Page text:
Page:A History of the Inquisition of the Middle Ages-Volume I .pdf/422

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402
THE INQUISITORIAL PROCESS.

Not only, as we shall see, were its safeguards withdrawn, but virtually the presumption of guilt was assumed in advance. About 1278 an experienced inquisitor lays down the rule as one generally received, that in places much suspected of heresy every inhabitant must be cited to appear, must be forced to abjure heresy and to tell the truth, and be subjected to a detailed interrogatory about himself and others, in which any lack of frankness will subject him hereafter to the dreadful penalties of relapse. That this was not a mere theoretical proposition appears from the great inquests held by Bernard de Caux and Jean de Saint-Pierre in 1245 and 1246, when there are recorded two hundred and thirty interrogatories of inhabitants of the little town of Avignonet, one hundred of those of Fanjeaux, and four hundred and twenty of Mas-Saintes-Puelles.[1]

From this responsibility there was no escape for any one who had reached the age at which the Church held him able to answer for his own acts. What this age was, however, was a subject of dispute. The Councils of Toulouse, Béziers, and Albi assumed it to be fourteen for males and twelve for females, when they prescribed the oath of abjuration to be taken by the whole population, and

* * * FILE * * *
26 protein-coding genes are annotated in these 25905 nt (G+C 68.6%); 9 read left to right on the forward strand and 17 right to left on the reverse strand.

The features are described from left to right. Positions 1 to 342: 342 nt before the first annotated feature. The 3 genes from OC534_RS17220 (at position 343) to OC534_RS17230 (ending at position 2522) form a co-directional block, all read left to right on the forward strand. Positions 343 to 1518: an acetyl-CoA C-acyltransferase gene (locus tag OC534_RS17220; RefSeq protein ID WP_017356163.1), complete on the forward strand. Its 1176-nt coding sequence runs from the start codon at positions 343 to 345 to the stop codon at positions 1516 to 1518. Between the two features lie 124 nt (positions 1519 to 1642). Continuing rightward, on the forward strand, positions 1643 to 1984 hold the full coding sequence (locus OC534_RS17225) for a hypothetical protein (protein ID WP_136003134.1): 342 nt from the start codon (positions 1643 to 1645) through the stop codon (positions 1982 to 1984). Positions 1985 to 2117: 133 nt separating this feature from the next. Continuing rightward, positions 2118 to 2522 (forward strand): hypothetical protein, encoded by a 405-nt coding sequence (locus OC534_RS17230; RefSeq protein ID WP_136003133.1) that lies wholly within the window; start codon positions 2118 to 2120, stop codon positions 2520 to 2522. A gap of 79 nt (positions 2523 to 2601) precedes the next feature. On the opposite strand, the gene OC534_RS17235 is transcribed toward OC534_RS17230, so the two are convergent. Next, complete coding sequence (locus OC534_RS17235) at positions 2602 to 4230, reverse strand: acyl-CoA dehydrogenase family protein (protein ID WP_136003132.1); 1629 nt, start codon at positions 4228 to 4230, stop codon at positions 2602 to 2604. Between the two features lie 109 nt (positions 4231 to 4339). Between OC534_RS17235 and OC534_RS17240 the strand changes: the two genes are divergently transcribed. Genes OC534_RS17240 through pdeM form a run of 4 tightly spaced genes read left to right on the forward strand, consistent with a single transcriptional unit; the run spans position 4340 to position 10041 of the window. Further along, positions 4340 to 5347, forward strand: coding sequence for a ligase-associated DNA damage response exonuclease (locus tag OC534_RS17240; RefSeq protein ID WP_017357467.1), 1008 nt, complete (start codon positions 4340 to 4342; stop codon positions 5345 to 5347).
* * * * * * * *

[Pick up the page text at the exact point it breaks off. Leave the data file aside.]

obliged to inscribe himself and to furnish ample security that in case of failure he would undergo the fitting penalty and indemnify the accused for all expenses, in default of security lie was to remain in jail until the end of the trial. The judge was, moreover, bound to render his decision within three months.
    If the judge proceeded by inquisition he was obliged to give the accused notice in advance. The latter was entitled to counsel and to have the names and testimony of the witnesses communicated to hi, and the judge was required, under a penalty of fifty lire, to complete the matter within thirty days.-Statuta Criminalia Mediolani, c tenebris in lucem edita, Bergami, 1594, c. 1-3, 153.
    It is true that, under the influence of the Inquisition, the lay courts outgrew these wholesome provisions against injustice, but mean while it is important to bear them in mind when considering the secrecy, the delays, and the practical denial of justice in every way which characterized the proceedings against here- tics. The gradual demoralization of the secular courts under these influences was a subject of complaint. Tn 1320 the consuls of Béziers represented to Philippe de Valois that his judges were neglecting to take from accusers proper security to indemnify the accused in case of the failure of the prosecution, and the king promptly ordered the abuse to be corrected.-Vaissette, Éd. Privat, X. Pr. 687

  1. Doctrina de modo procedendi (Martene Thesaur. V. 1805).-Molinier, L' Inquisition dans le midi de la lFrance, pp. 186-7